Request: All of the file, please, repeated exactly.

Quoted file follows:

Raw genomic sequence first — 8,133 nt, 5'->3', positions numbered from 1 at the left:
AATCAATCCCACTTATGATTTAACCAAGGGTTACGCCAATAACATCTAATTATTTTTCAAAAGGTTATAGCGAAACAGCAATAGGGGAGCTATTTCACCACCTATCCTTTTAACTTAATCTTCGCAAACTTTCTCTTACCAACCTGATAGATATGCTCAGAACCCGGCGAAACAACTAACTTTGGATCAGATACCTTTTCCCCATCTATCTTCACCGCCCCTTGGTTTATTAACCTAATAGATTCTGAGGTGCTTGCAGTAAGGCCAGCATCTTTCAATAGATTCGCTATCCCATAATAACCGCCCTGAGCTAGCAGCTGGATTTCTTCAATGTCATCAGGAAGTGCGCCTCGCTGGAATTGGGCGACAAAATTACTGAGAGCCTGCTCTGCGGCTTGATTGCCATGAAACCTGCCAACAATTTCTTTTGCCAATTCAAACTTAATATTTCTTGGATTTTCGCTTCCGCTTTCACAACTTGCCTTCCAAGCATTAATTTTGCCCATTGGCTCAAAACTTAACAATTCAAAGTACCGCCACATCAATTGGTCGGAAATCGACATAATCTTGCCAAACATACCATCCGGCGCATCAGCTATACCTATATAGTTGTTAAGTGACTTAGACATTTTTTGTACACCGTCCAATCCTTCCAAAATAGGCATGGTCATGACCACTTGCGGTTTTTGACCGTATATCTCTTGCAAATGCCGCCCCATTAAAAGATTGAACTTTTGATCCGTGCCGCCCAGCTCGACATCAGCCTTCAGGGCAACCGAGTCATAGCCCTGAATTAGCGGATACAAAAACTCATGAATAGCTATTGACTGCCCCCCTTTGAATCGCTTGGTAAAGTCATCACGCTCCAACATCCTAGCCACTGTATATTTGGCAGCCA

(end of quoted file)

Raw genomic sequence first — 8,133 nt, 5'->3', positions numbered from 1 at the left:
AATCAATCCCACTTATGATTTAACCAAGGGTTACGCCAATAACATCTAATTATTTTTCAAAAGGTTATAGCGAAACAGCAATAGGGGAGCTATTTCACCACCTATCCTTTTAACTTAATCTTCGCAAACTTTCTCTTACCAACCTGATAGATATGCTCAGAACCCGGCGAAACAACTAACTTTGGATCAGATACCTTTTCCCCATCTATCTTCACCGCCCCTTGGTTTATTAACCTAATAGATTCTGAGGTGCTTGCAGTAAGGCCAGCATCTTTCAATAGATTCGCTATCCCATAATAACCGCCCTGAGCTAGCAGCTGGATTTCTTCAATGTCATCAGGAAGTGCGCCTCGCTGGAATTGGGCGACAAAATTACTGAGAGCCTGCTCTGCGGCTTGATTGCCATGAAACCTGCCAACAATTTCTTTTGCCAATTCAAACTTAATATTTCTTGGATTTTCGCTTCCGCTTTCACAACTTGCCTTCCAAGCATTAATTTTGCCCATTGGCTCAAAACTTAACAATTCAAAGTACCGCCACATCAATTGGTCGGAAATCGACATAATCTTGCCAAACATACCATCCGGCGCATCAGCTATACCTATATAGTTGTTAAGTGACTTAGACATTTTTTGTACACCGTCCAATCCTTCCAAAATAGGCATGGTCATGACCACTTGCGGTTTTTGACCGTATATCTCTTGCAAATGCCGCCCCATTAAAAGATTGAACTTTTGATCCGTGCCGCCCAGCTCGACATCAGCCTTCAGGGCAACCGAGTCATAGCCCTGAATTAGCGGATACAAAAACTCATGAATAGCTATTGACTGCCCCCCTTTGAATCGCTTGGTAAAGTCATCACGCTCCAACATCCTAGCCACTGTATATTTGGCAGCCA